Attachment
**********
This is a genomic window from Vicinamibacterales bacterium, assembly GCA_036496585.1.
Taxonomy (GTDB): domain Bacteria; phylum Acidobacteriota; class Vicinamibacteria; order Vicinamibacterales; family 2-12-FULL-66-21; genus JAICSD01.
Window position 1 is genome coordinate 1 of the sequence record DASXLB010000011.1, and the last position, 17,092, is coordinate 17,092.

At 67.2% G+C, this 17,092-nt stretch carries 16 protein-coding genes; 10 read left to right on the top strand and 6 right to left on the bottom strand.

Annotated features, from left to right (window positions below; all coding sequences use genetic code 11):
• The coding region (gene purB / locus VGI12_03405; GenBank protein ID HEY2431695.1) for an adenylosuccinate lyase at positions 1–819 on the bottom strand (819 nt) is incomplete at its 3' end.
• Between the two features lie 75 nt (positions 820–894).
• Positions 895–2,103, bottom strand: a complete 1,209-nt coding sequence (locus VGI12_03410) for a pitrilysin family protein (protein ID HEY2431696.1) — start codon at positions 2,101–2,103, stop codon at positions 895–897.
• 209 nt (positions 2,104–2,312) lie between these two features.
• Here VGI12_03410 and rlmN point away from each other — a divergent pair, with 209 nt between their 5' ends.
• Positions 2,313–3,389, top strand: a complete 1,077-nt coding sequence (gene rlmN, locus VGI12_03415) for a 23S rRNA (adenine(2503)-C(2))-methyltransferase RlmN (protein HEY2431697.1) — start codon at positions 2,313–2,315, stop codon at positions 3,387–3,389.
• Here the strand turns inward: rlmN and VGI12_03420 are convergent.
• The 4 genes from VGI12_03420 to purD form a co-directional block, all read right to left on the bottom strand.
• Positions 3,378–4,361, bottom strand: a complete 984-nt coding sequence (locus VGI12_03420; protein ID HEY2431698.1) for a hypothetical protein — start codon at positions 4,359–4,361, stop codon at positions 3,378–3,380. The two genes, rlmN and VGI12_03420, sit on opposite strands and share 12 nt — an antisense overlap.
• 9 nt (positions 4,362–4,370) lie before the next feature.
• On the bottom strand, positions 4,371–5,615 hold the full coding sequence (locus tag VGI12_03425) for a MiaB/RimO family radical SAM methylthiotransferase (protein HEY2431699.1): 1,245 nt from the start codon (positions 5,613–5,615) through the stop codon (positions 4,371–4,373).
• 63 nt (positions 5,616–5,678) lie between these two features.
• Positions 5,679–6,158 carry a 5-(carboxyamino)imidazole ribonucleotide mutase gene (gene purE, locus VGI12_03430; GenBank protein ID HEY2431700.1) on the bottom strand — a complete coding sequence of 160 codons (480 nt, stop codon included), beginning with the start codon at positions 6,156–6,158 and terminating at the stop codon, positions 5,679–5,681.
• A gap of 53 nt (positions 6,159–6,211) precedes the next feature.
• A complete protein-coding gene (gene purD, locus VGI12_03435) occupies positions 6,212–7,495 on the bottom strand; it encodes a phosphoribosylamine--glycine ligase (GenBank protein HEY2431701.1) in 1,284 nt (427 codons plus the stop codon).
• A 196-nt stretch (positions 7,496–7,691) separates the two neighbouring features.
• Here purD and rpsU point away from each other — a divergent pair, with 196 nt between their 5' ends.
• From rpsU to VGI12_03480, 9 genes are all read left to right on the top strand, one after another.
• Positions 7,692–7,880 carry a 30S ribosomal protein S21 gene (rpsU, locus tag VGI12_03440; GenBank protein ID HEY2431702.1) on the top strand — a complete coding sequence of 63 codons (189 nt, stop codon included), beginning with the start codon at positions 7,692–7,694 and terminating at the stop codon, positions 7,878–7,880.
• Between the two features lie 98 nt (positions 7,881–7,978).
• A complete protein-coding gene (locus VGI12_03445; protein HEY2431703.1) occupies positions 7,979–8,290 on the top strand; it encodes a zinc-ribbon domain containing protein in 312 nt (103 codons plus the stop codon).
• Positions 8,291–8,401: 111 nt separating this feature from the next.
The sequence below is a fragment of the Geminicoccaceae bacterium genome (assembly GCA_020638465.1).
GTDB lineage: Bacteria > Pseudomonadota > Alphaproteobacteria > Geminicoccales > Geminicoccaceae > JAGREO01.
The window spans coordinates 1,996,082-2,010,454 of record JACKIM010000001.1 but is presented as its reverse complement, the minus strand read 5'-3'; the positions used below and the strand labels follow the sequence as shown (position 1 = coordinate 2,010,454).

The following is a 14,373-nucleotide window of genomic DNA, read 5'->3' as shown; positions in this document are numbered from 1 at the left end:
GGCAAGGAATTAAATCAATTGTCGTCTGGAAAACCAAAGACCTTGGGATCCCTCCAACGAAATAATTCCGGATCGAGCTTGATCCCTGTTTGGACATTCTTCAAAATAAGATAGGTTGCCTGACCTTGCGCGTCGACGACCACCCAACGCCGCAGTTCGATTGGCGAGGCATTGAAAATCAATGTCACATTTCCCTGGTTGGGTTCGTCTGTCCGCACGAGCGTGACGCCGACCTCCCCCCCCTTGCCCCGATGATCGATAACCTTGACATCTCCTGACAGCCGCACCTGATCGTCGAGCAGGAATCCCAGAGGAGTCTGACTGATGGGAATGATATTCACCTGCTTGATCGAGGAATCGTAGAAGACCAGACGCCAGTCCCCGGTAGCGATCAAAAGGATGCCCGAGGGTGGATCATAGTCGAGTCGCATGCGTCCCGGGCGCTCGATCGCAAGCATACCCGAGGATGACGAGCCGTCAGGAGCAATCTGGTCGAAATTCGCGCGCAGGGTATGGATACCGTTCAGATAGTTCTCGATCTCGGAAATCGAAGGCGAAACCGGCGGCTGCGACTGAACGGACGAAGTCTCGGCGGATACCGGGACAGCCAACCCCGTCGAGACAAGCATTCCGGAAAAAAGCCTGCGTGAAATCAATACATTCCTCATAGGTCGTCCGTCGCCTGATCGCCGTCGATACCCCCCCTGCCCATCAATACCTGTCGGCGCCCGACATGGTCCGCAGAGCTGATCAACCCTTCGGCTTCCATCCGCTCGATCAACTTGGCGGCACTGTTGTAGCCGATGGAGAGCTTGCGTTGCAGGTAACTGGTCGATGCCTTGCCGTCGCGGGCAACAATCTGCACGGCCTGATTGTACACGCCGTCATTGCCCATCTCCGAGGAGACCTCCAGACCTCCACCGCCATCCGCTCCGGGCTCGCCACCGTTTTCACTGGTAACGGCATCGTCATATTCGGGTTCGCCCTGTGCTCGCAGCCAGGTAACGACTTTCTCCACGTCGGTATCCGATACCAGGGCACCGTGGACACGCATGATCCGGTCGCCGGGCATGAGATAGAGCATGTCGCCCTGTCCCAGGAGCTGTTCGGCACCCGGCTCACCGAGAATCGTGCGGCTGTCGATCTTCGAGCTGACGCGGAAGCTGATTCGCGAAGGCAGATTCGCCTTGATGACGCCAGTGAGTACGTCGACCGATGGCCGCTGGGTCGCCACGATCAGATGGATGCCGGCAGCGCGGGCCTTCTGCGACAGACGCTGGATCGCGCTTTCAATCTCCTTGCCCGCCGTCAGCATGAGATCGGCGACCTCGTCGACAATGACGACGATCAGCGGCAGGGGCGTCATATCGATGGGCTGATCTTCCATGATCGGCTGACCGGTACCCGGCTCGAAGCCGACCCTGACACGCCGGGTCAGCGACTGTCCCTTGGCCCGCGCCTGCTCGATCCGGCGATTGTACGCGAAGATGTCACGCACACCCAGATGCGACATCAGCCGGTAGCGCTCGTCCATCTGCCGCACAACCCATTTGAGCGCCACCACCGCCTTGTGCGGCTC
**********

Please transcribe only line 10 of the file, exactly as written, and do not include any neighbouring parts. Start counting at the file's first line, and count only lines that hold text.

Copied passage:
• Here VGI12_03410 and rlmN point away from each other — a divergent pair, with 209 nt between their 5' ends.